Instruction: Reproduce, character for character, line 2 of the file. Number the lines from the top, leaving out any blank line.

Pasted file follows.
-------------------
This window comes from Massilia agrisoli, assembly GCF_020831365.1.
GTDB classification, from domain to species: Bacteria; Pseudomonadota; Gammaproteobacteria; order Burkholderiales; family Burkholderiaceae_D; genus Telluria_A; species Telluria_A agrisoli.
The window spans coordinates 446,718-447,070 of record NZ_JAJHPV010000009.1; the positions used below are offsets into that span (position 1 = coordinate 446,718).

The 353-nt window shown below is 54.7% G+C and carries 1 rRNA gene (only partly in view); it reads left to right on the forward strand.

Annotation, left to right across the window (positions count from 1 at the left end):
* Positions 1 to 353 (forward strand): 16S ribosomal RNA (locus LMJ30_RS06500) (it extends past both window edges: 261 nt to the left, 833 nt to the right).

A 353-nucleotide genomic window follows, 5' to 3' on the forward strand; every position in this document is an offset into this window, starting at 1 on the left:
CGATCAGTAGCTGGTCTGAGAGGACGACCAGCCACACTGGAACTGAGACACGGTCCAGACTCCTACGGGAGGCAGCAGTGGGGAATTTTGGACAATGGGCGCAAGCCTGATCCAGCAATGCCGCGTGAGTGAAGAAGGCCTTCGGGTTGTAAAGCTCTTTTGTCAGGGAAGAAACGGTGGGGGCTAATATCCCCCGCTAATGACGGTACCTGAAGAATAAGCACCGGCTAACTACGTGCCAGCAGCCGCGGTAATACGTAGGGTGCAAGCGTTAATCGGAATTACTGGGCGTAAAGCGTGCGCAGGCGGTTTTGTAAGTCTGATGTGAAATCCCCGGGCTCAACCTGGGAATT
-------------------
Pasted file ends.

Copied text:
GTDB classification, from domain to species: Bacteria; Pseudomonadota; Gammaproteobacteria; order Burkholderiales; family Burkholderiaceae_D; genus Telluria_A; species Telluria_A agrisoli.